Fugacity of a Single Component: Simulations
These simulations were prepared using MathematicaDownload the free CDF player, and then download the simulation CDF file (click on the title or figure of the simulation below). Try to predict the behavior when a parameter changes before using a slider to change that parameter. For these simulations, screencasts are provided to explain how to use them.

Two 1-liter flasks are at different temperatures; the left flask contains water with dissolved salt and the right flask contains pure water. You can control the temperature of the left flask and the amount of salt dissolved with the sliders. Select the reset button and then select play ("go to equilibrium"). Water transfers from one flask to the other to try to make water fugacities equal in each flask. For some conditions, all the water transfers to the left or right flask. Check "show fugacities" to display the water fugacities in each flask.

Try to answer these questions before determining the answer with the simulation:

1. How does changing the temperature affect equilibrium?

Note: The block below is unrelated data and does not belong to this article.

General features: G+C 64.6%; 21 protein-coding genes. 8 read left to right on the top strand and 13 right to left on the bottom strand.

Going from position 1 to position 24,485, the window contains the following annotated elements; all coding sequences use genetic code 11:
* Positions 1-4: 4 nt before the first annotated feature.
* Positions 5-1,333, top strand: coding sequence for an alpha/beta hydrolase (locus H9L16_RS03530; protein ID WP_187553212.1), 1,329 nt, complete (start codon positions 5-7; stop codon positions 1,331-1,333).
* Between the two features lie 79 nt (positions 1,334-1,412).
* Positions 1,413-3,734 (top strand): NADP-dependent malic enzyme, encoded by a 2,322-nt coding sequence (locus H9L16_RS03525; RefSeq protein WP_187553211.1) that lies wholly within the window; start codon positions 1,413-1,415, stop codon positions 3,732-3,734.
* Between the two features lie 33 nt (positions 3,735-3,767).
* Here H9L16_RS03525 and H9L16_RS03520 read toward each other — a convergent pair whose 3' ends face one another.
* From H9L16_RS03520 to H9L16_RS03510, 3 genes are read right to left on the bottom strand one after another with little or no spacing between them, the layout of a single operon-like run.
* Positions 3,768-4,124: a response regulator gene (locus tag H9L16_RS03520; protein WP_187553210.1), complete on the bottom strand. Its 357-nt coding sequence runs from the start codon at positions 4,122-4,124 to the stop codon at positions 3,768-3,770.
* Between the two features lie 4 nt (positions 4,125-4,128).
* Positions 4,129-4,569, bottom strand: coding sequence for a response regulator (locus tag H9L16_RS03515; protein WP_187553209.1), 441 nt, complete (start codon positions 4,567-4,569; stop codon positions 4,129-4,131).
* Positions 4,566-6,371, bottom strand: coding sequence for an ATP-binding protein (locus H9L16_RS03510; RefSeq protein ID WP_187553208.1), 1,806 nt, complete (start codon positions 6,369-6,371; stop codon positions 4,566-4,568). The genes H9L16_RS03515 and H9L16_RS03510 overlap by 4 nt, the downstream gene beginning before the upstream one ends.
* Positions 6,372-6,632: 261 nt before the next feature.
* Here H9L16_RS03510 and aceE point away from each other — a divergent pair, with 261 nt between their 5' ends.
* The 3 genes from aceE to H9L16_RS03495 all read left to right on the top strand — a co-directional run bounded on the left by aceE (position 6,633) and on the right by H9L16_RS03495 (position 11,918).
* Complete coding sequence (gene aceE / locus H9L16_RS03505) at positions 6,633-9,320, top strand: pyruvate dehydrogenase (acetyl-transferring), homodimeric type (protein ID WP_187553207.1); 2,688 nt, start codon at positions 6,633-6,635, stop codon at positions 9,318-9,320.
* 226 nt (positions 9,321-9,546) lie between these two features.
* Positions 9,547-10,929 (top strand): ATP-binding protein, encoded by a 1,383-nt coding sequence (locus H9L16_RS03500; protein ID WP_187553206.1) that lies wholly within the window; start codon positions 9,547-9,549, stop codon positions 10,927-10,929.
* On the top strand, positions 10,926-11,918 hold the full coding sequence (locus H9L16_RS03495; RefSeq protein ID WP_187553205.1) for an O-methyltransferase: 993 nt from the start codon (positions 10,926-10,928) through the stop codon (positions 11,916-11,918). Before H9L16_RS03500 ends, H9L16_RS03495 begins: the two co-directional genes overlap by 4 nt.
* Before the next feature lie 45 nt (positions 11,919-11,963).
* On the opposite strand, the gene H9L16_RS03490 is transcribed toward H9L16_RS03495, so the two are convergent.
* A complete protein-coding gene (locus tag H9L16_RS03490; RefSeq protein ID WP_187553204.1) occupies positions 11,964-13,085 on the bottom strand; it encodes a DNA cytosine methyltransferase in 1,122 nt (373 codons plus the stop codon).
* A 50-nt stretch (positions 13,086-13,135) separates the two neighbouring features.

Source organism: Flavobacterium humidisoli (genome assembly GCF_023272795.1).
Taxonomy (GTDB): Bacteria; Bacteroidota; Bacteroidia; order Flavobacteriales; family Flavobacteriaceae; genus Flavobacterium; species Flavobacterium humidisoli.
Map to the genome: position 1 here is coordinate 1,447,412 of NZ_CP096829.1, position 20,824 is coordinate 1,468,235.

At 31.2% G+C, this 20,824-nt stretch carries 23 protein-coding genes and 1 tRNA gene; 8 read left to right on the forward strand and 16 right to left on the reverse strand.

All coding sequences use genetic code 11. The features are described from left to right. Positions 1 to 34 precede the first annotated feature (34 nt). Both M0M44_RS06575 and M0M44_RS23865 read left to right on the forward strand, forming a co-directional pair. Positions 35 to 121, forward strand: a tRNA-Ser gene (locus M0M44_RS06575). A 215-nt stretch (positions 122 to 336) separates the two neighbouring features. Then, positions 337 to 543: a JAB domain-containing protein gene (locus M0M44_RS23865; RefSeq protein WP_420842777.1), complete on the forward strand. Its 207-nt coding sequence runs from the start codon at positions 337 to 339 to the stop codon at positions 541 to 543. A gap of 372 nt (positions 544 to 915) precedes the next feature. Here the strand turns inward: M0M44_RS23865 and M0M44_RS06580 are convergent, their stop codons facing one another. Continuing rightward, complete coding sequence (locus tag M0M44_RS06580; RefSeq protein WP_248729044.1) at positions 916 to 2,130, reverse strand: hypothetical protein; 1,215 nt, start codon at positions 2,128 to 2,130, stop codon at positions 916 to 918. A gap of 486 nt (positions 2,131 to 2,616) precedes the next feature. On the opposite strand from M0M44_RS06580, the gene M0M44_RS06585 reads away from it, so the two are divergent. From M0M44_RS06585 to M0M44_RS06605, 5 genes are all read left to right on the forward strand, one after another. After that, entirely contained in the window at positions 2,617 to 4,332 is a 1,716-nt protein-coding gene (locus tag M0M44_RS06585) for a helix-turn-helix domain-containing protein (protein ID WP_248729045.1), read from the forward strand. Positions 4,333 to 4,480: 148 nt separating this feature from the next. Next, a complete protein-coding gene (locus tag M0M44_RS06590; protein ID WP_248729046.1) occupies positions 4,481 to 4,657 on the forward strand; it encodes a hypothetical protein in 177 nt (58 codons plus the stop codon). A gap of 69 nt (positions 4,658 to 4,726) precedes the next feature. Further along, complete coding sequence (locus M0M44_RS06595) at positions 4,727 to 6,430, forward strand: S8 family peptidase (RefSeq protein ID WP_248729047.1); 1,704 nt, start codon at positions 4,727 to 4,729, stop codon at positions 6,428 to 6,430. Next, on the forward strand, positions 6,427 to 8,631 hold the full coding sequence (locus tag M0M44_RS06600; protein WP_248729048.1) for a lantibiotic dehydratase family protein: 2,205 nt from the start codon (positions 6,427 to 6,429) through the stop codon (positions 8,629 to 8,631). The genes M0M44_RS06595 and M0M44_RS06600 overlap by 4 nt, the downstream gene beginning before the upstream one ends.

2. How does changing the amount of salt affect equilibrium?

Simulation: Fugacity from Equation of State for Water

The Peng-Robinson equation of state (EOS) is used to calculate the fugacity, f, and the fugacity coefficient, Φ, for pressures and volumes which can be selected by sliders. The fugacity coefficient indicates how much the fluid deviates from ideal-gas behavior; it equals 1 for an ideal gas. Isotherms are shown on the P-V diagram when you select "isotherms" from the drop-down menu. The constant temperature region inside the phase envelope is represented by a solid horizontal line.

Try to answer these questions before determining the answer with the simulation:

1. Does the fugacity change with an increase of volume or pressure? Does it matter if there are two phases present or if it is supercritical?
2. How do isotherms change with temperature?